Shocked by reports that dozens of antiques stolen from the Iraqi city of Mosul were being sold in the country, Germany is all set to introduce a legislation to curb the smuggling of artifacts.
Germany, in the last few days, has been rattled after two local publications came out with startling revelations that the country was indirectly funding the Islamic State (Isis).
The headlines, "Looted art: A race against time," in a weekly newspaper and Germany "a trade hub for illegal art" in another conservative daily has put the German art world in a spot, according to News24.
"It's pretty simple: exporting looted art from conflict-ridden countries such as Syria and Iraq would not be possible if it wasn't for the solid infrastructure that the European art market provides," Ulli Seegers, an art historian at the University of Dusseldorf, told Deutsche Presse-Agentur (DPA).
The reports published in the German media has forced the law-makers to introduce stringent regulations. For Germany, especially owing to its Nazi-era past, smuggling of antiques is a sensitive issue.
"As Germans we have a special responsibility considering the looting of art between 1933 and 1945," said Karl-Sax Feddersen of the German Art Dealers Association, referring to the looting of art committed in Nazi Germany.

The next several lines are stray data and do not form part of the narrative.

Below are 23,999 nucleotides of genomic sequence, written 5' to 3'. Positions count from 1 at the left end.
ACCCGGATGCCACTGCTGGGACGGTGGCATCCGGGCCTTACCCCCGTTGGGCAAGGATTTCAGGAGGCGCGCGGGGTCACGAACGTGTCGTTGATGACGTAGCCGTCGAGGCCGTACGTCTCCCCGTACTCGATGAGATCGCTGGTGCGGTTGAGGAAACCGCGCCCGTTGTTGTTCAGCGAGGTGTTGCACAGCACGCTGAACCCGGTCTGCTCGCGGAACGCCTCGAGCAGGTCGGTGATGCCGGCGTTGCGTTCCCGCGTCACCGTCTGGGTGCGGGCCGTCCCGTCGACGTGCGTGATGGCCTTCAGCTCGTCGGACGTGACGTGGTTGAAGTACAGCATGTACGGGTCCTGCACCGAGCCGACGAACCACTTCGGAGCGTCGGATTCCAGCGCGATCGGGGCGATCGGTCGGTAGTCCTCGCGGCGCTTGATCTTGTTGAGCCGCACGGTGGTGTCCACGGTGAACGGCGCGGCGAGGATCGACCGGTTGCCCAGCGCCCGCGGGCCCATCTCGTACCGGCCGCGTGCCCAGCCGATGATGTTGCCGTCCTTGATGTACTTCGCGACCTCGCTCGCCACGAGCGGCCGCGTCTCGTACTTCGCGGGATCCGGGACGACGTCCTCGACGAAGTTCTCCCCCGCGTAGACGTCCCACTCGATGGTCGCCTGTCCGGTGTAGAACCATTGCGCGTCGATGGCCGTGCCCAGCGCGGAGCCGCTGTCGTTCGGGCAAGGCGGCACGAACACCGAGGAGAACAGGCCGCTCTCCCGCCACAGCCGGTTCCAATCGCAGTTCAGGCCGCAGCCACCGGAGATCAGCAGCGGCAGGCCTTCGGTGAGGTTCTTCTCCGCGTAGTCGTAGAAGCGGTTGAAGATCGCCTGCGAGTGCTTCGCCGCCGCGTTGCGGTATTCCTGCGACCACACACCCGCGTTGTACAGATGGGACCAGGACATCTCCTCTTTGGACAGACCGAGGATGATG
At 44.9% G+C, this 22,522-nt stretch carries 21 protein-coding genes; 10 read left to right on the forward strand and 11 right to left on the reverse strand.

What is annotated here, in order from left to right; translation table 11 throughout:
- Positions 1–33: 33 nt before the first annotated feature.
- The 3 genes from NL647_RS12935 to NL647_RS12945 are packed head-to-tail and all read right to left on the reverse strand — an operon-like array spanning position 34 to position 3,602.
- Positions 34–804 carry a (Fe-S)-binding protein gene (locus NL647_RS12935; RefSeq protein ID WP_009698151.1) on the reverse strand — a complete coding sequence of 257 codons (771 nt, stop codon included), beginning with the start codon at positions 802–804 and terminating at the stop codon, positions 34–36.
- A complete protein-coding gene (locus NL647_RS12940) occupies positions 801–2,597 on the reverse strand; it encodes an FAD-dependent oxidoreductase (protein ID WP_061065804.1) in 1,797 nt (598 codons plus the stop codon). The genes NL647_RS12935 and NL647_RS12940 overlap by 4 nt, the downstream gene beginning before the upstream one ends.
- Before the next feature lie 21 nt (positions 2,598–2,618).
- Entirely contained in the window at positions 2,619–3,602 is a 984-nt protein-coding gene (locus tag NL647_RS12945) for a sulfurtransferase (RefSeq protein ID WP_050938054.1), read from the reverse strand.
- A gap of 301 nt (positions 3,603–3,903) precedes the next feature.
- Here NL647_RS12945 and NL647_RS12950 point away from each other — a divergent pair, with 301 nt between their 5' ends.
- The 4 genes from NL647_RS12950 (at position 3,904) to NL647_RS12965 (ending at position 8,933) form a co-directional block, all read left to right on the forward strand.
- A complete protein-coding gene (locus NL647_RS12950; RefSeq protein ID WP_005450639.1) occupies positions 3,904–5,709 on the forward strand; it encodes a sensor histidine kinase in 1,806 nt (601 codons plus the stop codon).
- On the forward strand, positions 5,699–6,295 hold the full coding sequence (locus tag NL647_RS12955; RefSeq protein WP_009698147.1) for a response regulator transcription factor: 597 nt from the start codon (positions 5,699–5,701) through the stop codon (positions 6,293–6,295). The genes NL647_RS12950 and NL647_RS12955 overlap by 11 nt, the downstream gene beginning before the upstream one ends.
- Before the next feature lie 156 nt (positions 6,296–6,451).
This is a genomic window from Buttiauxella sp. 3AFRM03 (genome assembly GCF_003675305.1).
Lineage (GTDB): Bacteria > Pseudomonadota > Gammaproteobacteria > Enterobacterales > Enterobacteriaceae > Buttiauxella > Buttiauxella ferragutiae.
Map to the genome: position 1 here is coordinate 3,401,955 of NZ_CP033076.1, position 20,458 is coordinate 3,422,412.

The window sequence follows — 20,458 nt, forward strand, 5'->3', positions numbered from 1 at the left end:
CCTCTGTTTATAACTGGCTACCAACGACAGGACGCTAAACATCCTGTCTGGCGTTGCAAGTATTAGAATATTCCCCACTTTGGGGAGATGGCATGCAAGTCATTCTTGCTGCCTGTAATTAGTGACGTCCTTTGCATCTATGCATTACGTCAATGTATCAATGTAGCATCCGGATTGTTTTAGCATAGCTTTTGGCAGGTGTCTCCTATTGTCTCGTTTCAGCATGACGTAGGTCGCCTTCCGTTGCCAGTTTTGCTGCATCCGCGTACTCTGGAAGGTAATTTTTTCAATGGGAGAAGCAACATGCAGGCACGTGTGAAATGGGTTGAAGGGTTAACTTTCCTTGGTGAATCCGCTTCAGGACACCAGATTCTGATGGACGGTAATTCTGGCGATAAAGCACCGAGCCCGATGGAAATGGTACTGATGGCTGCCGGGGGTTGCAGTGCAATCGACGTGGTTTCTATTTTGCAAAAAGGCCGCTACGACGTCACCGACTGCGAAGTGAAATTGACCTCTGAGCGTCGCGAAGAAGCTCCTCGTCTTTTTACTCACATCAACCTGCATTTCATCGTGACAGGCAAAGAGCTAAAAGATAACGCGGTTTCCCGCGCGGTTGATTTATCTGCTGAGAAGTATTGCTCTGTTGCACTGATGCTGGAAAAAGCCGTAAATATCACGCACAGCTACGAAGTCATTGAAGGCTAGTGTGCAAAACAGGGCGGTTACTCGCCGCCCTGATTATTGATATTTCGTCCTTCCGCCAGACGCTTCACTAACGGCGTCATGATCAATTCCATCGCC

German Culture Minister Monika Gruetters is planning to put forward a legislation to control the sale of illegal antiques. The draft law is expected to be tabled before German Chancellor Angela Merkel next month for approval of the cabinet.
The country has also set up a special unit under its Federal Criminal Police Office (BKA), which will be working on regulating the import of ancient artifacts from conflict-ridden countries.
Reports have claimed that illicit trade of artifacts has become a lucrative source of revenue for Isis, as the terrorists are able to easily find willing buyers in Asia, Europe and the United States.